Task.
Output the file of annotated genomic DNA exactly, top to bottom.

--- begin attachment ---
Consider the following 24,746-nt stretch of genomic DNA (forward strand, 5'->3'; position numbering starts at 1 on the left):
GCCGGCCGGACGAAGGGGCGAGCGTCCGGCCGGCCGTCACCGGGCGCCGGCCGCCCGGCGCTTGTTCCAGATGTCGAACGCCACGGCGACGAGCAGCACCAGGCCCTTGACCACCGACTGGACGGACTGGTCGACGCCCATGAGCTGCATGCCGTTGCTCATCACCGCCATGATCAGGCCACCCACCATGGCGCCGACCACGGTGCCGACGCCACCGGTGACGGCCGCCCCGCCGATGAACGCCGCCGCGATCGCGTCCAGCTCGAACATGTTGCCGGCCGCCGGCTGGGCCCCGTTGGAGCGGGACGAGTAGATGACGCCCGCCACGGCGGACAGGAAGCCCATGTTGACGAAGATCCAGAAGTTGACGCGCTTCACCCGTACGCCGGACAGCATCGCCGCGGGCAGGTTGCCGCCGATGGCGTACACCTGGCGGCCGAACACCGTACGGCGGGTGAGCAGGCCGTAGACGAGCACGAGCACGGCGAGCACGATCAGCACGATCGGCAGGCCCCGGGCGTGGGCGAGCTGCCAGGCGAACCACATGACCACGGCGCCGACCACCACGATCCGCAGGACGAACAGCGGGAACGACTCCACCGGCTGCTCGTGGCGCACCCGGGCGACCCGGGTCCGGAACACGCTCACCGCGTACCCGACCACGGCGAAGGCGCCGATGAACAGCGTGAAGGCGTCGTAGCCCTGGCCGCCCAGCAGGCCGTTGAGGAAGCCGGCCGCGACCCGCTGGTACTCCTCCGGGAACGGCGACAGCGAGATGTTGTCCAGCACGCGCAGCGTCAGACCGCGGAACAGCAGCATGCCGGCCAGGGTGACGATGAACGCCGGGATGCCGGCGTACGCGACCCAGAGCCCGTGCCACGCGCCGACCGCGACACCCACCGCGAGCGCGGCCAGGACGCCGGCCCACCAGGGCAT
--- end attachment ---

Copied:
Consider the following 24,746-nt stretch of genomic DNA (forward strand, 5'->3'; position numbering starts at 1 on the left):
GCCGGCCGGACGAAGGGGCGAGCGTCCGGCCGGCCGTCACCGGGCGCCGGCCGCCCGGCGCTTGTTCCAGATGTCGAACGCCACGGCGACGAGCAGCACCAGGCCCTTGACCACCGACTGGACGGACTGGTCGACGCCCATGAGCTGCATGCCGTTGCTCATCACCGCCATGATCAGGCCACCCACCATGGCGCCGACCACGGTGCCGACGCCACCGGTGACGGCCGCCCCGCCGATGAACGCCGCCGCGATCGCGTCCAGCTCGAACATGTTGCCGGCCGCCGGCTGGGCCCCGTTGGAGCGGGACGAGTAGATGACGCCCGCCACGGCGGACAGGAAGCCCATGTTGACGAAGATCCAGAAGTTGACGCGCTTCACCCGTACGCCGGACAGCATCGCCGCGGGCAGGTTGCCGCCGATGGCGTACACCTGGCGGCCGAACACCGTACGGCGGGTGAGCAGGCCGTAGACGAGCACGAGCACGGCGAGCACGATCAGCACGATCGGCAGGCCCCGGGCGTGGGCGAGCTGCCAGGCGAACCACATGACCACGGCGCCGACCACCACGATCCGCAGGACGAACAGCGGGAACGACTCCACCGGCTGCTCGTGGCGCACCCGGGCGACCCGGGTCCGGAACACGCTCACCGCGTACCCGACCACGGCGAAGGCGCCGATGAACAGCGTGAAGGCGTCGTAGCCCTGGCCGCCCAGCAGGCCGTTGAGGAAGCCGGCCGCGACCCGCTGGTACTCCTCCGGGAACGGCGACAGCGAGATGTTGTCCAGCACGCGCAGCGTCAGACCGCGGAACAGCAGCATGCCGGCCAGGGTGACGATGAACGCCGGGATGCCGGCGTACGCGACCCAGAGCCCGTGCCACGCGCCGACCGCGACACCCACCGCGAGCGCGGCCAGGACGCCGGCCCACCAGGGCAT